Why plant Audubon® Native Yellow Fruited Sedge?
Wetland areas can easily be taken over by invasive, exotic plants that crowd out valuable natives and deprive wildlife of better habitat. That's why it’s important, therefore, to establish beneficial natives in these areas to keep nasty exotics at bay. Enter Yellow Fruited Sedge! This dependable native Fringe is an excellent addition to pondside plantings, ecological restoration efforts, bioswales, rain gardens, wet meadows, and even just soggy backyards. Yellow Fruited Sedge’s small seeds are a favorite of waterfowl like Wood Ducks, Mallards, Coots, Sandpipers, Snipes, and Woodcocks. Songbirds like Sparrows and Juncos may also feed on the mustard-colored seeds.
Low, grass-like, green, and generally without showy flowers, native Sedges go unnoticed by most people. However, these humble plants provide big benefits to wildlife (particularly in wetland habitats), and we should include them more in our gardens. The seeds nourish many birds, and the foliage feeds moths and butterflies, such as the tufted Sedge moth, the Virginia ctenucha moth, the eyed brown butterfly, the Appalachian brown, and several skipper butterflies. Yellow Fruited Sedge is native to much of eastern North America. It grows from eastern Canada to Oklahoma and all states eastward except Florida. It’s most often found in wet soil, and will perform best in your garden if consistent moisture can be supplied.
How to use Audubon® Native Yellow Fruited Sedge in the landscape?
Yellow Fruited Sedge provides birds with not only seeds to eat, but insect protein as well. Songbirds may feed on the caterpillars they find there, as well as a variety of beetles, bugs, flies, aphids, and leafhoppers.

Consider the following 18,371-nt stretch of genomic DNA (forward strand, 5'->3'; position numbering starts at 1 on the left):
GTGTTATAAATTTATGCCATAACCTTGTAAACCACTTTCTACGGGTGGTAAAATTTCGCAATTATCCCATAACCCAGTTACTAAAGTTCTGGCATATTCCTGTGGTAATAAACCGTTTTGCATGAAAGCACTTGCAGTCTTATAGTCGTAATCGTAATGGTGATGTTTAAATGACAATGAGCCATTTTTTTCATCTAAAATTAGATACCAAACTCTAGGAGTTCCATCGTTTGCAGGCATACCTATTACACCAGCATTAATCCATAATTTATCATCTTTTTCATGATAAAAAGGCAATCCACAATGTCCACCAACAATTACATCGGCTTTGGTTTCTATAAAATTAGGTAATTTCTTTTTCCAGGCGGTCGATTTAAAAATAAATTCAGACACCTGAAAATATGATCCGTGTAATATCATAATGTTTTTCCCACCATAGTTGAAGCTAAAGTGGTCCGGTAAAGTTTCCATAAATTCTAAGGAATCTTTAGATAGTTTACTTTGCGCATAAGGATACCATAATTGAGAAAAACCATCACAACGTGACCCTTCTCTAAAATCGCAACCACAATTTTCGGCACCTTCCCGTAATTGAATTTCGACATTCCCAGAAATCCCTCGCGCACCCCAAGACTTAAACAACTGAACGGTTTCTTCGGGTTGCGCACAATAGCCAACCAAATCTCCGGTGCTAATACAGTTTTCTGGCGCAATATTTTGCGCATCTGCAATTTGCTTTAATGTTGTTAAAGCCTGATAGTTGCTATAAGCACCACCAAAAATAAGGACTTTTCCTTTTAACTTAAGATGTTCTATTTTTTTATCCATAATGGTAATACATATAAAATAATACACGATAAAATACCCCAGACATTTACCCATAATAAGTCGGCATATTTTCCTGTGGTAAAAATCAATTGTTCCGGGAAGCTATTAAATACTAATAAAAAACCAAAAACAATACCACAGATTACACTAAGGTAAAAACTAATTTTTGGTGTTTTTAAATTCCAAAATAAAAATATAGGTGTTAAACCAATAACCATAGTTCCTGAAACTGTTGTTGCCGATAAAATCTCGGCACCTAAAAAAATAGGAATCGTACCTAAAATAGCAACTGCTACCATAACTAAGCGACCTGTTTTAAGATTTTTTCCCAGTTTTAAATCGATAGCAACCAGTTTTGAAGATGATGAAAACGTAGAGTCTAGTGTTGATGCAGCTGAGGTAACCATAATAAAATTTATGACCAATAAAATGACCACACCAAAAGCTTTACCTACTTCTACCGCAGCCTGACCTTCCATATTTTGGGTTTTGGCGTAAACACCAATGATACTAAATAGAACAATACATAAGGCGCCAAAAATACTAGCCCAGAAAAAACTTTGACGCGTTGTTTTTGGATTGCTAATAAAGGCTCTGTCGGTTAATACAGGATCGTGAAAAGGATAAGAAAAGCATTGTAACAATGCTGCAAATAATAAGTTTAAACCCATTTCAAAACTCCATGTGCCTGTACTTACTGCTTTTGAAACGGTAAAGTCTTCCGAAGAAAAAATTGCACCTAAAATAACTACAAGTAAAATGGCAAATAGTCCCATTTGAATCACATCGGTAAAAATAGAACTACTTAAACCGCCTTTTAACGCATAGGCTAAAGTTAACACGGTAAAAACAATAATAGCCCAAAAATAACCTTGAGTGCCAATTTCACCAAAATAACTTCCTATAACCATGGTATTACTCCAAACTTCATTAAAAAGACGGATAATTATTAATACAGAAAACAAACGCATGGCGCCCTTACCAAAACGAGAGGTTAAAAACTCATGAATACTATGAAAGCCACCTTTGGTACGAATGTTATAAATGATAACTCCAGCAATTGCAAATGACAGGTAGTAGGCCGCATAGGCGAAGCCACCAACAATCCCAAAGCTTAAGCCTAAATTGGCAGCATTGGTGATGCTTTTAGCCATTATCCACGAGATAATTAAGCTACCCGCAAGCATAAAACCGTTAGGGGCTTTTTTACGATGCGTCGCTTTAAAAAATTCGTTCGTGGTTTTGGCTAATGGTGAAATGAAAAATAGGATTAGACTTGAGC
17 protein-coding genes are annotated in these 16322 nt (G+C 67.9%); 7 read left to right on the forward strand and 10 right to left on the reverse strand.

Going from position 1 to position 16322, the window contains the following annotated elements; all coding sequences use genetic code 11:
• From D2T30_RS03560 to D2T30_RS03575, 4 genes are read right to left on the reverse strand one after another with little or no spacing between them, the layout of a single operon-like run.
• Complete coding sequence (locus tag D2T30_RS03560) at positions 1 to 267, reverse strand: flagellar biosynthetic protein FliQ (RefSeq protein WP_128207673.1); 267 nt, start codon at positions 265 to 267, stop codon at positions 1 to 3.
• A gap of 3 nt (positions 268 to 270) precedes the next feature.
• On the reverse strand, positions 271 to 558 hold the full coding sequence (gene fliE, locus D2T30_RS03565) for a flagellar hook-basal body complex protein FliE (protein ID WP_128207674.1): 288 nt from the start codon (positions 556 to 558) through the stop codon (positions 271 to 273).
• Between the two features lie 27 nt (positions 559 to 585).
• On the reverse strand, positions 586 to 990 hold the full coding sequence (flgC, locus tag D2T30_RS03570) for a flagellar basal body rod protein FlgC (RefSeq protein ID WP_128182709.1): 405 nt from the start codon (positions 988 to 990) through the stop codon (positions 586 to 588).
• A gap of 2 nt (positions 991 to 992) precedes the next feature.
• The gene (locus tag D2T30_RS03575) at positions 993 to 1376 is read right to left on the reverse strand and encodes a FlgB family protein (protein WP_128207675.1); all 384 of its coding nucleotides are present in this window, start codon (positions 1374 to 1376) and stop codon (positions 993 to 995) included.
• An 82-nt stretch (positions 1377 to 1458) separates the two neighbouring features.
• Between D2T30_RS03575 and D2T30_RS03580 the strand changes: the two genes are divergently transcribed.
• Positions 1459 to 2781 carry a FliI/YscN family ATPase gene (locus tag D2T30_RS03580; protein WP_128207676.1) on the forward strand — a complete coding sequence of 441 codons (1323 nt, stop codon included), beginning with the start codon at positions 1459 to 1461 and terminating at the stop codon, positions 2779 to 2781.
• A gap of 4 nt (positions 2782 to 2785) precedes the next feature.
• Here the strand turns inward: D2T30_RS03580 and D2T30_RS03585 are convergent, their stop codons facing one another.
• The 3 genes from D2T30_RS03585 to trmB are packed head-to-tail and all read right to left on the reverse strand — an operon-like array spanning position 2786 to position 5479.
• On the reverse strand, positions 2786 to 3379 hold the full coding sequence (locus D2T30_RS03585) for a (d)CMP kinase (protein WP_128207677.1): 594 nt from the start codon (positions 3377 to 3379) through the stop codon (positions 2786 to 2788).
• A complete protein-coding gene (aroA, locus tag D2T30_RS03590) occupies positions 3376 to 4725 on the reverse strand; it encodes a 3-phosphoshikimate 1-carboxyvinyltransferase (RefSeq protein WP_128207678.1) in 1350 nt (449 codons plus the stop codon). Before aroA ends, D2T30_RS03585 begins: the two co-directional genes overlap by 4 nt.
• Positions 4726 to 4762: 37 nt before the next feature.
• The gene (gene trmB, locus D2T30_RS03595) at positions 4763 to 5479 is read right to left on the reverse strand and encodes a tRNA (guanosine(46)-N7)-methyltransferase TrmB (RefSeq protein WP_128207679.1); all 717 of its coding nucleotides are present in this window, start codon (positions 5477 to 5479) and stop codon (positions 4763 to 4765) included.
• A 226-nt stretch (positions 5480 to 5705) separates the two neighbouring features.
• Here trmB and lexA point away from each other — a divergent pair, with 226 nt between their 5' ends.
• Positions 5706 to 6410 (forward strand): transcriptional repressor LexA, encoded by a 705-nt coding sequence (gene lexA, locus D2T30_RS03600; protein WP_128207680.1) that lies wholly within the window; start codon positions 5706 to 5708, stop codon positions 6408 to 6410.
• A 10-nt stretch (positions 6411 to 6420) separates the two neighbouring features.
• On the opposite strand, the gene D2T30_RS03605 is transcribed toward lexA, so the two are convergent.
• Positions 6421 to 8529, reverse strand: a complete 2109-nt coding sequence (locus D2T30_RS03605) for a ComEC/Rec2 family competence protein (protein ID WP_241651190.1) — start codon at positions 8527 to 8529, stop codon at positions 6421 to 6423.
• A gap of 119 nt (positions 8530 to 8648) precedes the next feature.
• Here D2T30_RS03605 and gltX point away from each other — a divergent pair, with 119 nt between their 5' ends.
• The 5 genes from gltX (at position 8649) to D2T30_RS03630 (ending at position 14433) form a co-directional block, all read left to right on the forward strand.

Hardiness Zone: 4-8
How To Plant Audubon® Native Yellow Fruited Sedge
Yellow Fruited Sedge is easy to grow, provided you have rich, fertile soil that doesn’t dry out. Put it in a spot that receives all-day sun if you can; some shade in the afternoon will also suffice. This cool-season Fringe is in active growth in spring and fall, and it flowers in late spring. It will go dormant in winter, and you can cut it back then if you like. Yellow Fruited Sedge forms a clump and doesn’t run like some other Sedges, though it will spread out a bit in time.
How To Water
Water twice weekly for the first 3-5 weeks; then water weekly for the remainder of the year until winter. When you water, water slowly and thoroughly. Watering needs may be altered due to extreme weather conditions.
How To Fertilize
Incorporate Elements Starter Plant food granular form into the soil when planting. If planting in spring or summer start fertilizing late fall using Elements Starter Plant food granular form on an annual basis each late year. Continue this for three years to get your plant well established.
How To Prune
Each fall, just before winter sets in clean up the previous years foliage and compost it. Be sure your perennials are mulched well for winter protection. Two inches of an organic mulch will do the job. Consider leaving the plant debris in place through the winter and doing your clean up on the weather warms in the spring. While it doesn't make things neat and tidy, the debris provides overwintering protection for insects, their eggs and pupae including our native Viceroy butterfly.